The Bridegroom has come

Friends in Christ, an ancient tradition of the Church says, that 3 events in the life of Christ occurred on the same day of the year. It is believed that the Epiphany, the Baptism of the Lord, and the Wedding miracle at Cana all happened on the same day of the year. Not the same year, but the same day. For those who pray the liturgy of the hours, or have read the ancient fathers, you know that this is so.
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Why are these three events linked in this way? Well, let’s review them briefly. At the Epiphany, the Lord is presented to the world, and the wise men bring their gifts of gold, frankincense, and myrrh. At the Baptism of the Lord, Christ is baptized at the Jordan river by John. And at Cana, where Jesus turns water into wine, there is a wedding.
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Well, there is a theme running through these three feasts. First we think back to a Jewish wedding in those days. In those days, at the time of the engagement, gifts are exchanged. A dowry. Notice that at the Epiphany, the 3 wise men, representing humanity – the Church – bring gifts to Jesus. A dowry is presented to the Divine Bridegroom.
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We might also recall, that before an ancient Jewish wedding, there is a washing in water, the Mikvah, the sacred ceremonial bath – and so we have the baptism of the Lord. In fact Christian baptism is a fulfillment of that ancient Mikvah.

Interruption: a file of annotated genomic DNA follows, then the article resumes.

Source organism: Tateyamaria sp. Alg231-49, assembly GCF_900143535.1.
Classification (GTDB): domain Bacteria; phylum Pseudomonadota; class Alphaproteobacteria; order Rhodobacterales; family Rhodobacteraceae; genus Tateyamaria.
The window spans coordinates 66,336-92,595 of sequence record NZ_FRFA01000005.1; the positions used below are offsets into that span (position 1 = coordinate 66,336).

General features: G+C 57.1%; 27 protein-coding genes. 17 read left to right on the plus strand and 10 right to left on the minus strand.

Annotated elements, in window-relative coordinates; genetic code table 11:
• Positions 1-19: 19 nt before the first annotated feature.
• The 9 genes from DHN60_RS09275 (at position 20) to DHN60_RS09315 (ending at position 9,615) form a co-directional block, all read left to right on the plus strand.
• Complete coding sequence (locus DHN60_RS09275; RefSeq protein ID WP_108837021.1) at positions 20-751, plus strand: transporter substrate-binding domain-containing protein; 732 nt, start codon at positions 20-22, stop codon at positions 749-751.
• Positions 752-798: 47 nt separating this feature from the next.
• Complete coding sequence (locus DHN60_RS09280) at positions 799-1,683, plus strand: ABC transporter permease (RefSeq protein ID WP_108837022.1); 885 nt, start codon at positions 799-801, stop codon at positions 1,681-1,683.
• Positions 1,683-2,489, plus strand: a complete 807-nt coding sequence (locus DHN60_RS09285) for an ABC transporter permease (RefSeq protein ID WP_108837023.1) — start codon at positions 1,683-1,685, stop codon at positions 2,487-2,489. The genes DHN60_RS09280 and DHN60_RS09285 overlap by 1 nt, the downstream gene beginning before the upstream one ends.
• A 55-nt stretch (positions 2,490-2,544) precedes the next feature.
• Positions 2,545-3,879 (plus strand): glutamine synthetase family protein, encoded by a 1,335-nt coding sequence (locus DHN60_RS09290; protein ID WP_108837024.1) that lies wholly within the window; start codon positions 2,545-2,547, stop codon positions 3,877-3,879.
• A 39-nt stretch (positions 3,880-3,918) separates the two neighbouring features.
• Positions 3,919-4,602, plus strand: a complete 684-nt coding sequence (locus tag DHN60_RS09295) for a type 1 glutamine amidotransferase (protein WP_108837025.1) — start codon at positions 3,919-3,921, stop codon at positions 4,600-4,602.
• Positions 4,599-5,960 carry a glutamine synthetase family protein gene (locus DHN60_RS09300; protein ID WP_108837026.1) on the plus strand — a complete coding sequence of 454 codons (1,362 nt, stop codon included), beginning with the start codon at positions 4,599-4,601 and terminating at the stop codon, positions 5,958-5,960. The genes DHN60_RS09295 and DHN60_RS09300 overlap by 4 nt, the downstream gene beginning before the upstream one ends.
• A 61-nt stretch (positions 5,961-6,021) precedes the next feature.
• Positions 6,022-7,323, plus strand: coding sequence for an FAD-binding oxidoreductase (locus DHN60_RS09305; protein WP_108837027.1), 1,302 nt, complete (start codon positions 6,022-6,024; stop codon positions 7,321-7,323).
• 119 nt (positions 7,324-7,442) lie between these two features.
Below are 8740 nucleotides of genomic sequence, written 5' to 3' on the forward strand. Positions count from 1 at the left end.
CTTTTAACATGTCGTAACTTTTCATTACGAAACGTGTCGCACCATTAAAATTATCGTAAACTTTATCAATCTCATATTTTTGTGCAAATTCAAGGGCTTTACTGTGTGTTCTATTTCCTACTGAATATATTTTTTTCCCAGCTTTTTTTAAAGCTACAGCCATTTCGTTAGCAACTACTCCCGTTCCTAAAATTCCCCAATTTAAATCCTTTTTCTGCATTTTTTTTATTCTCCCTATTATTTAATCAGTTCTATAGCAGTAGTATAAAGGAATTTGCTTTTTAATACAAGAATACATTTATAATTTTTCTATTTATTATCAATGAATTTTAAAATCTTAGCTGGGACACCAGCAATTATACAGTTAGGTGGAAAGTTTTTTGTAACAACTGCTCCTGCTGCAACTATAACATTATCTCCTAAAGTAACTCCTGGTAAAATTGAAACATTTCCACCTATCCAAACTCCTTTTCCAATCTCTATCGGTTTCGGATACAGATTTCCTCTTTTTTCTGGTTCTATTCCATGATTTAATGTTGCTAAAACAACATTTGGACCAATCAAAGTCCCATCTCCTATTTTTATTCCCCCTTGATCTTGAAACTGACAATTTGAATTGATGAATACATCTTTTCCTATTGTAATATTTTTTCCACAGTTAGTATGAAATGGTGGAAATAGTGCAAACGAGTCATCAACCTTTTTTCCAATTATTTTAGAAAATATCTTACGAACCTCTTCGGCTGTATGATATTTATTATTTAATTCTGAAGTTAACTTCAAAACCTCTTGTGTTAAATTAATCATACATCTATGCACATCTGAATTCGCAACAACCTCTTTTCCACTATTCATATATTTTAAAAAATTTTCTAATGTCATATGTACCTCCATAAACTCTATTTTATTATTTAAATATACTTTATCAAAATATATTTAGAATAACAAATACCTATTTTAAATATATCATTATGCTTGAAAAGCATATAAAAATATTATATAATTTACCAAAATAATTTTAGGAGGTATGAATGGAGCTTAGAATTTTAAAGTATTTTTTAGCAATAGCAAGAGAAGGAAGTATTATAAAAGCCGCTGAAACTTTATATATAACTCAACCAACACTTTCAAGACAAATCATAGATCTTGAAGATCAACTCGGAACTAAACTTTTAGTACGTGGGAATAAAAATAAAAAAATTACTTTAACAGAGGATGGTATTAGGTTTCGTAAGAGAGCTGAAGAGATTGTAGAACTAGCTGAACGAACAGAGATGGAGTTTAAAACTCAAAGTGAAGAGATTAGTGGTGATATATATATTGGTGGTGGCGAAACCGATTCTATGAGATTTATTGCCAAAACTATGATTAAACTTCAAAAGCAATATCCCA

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Noticing these nuptial, marriage themes, we see that Jesus first miracle will be at a wedding. At the wedding at Cana, we find Jesus and the Church – that is, Mary and the disciples represent the Church.
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In light of this, we recall that the long tradition of the prophets framed the relationship between God and his people as a nuptial relationship. God’s people were described as his Bride, he would come for them, and the coming of Christ into the world at that first Christmas really was God coming for his Bride, the Church. This reality is therefore hidden in the mysteries of Epiphany, The Baptism, and the Wedding at Cana.
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At the time of Our Lord, the Best Man was an important figure in a marriage. The Best Man was the one who got the two together, sort of a matchmaker, who prepared the way. Today, John the Baptist is called the Best Man. He says: ‘You can testify that I said that I am not the Christ, but that I was sent before him. The one who has the bride is the bridegroom; the best man, who stands and listens for him, rejoices greatly at the bridegroom’s voice. So this joy of mine has been made complete.
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As we conclude the Christmas season tomorrow, we continue to rejoice, because the Bridegroom has come.

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